In November 2019, as the building was being readied for staff to move in, Luis Guerrero, a Senior Engineer with CBRE, the management company hired to oversee the building, warned his company of imminent asbestos exposure to 100 janitors the company hired to clean the building. Guerrero had been the person who tipped off the APCD months earlier. When the City learned that Guerrero had reported his concerns about asbestos exposure, his work at the building was terminated.
STAFF MOVE IN UNAWARE OF DANGERS
The City began moving staffers into the building in late December 2019 and by January 2020, over 1,100 employee were operating from the building. According to City staff, including then-Deputy Chief Operating Officer Johnnie Perkins, fire system inspections were completed and the system passed. Perkins also dismissed concerns over asbestos.
“The city’s first priority is safety — first, second and always,” Perkins told NBC 7 in early January 2020 as staff were moved in. “We moved our staff in because visible debris on the ground in and of itself is not hazardous.” Perkins had supervised the building project.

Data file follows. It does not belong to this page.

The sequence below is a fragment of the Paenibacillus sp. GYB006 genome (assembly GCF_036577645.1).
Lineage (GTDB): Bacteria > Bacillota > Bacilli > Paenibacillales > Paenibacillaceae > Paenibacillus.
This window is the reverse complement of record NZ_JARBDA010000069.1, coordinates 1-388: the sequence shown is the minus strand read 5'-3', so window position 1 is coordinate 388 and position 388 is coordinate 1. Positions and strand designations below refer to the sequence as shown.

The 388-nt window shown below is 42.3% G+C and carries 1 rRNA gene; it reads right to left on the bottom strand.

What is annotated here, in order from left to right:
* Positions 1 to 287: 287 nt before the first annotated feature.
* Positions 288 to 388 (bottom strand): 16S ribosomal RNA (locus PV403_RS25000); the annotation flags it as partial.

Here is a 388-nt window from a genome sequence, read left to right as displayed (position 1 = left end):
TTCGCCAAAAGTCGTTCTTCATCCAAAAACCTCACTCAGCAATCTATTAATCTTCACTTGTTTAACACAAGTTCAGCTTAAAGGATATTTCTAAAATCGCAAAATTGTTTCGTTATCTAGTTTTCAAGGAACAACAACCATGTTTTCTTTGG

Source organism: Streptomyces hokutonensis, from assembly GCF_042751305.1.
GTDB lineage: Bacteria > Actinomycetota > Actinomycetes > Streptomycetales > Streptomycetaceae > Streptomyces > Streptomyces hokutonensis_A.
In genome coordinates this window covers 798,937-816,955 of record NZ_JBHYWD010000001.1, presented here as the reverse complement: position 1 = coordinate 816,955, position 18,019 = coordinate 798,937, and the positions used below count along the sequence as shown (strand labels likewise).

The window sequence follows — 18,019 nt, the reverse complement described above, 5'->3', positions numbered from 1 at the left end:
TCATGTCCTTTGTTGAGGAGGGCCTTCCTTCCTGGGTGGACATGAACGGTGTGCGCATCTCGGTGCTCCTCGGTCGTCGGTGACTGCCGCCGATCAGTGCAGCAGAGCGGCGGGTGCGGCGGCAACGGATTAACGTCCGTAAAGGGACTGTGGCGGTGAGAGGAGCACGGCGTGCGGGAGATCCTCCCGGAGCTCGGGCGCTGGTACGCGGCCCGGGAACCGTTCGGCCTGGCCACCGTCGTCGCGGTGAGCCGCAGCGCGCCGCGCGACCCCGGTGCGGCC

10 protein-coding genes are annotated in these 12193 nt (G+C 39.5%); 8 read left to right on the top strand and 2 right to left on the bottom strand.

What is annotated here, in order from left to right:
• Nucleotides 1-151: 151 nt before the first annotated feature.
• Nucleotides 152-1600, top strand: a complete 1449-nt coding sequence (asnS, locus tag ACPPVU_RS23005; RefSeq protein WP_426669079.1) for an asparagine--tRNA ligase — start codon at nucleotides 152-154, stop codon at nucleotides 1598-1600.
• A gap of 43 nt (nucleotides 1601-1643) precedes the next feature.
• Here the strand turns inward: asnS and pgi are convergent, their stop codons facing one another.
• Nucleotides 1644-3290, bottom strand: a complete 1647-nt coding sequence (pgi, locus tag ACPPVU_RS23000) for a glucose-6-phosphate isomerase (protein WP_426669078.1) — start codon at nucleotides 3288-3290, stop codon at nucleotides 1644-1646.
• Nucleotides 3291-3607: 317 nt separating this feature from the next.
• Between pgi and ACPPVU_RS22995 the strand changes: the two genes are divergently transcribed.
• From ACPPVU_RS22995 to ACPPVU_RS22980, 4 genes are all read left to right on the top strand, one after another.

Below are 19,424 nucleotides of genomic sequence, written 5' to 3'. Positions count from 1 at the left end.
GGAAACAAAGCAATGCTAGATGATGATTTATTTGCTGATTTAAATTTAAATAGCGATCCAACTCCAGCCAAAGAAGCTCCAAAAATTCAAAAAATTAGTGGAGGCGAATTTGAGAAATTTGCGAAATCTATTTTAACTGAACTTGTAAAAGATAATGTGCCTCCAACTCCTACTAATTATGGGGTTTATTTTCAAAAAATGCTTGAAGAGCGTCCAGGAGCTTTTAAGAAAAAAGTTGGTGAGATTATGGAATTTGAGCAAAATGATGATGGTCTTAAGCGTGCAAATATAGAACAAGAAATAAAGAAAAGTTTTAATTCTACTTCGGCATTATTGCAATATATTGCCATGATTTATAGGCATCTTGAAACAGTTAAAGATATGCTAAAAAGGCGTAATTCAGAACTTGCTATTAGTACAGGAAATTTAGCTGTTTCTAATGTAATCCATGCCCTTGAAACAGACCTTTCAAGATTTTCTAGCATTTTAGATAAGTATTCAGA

City engineers claim the building would not pass final fire inspections in December 2019 just before employees began to move in.
But on January 14, 2020, APCD inspectors reviewed the building and issued another violation letter after asbestos was found in a conference room and in a mechanism shaft.
Three days later, then-Chief Operating Officer Kris Michel issued a memo announcing that “City leadership has decided to temporarily relocate employees from the building in an abundance of caution.” Staff have not returned to the building ever since.
Staff were never informed that life safety systems were judged by several consultants to be outdated, non-functional, or purposely deactivated. Although the concerns over asbestos were publicly discussed, City leaders never warned its employees that the high-rise building could become a firing tower.
La Prensa San Diego reached out for comment to Michael Zucchet, of the San Diego Municipal Employee Association (MEA). Zucchet did not respond to questions asking if he was aware the building life safety systems were reportedly not functional when staff moved into the building or to comment on news that the employees were moved into an unsafe building. Zucchet did not respond to the email to him or to a message left with MEA staff.
EMPTY BUILDING STILL FIRE HAZARD, NOW A LEGAL BURDEN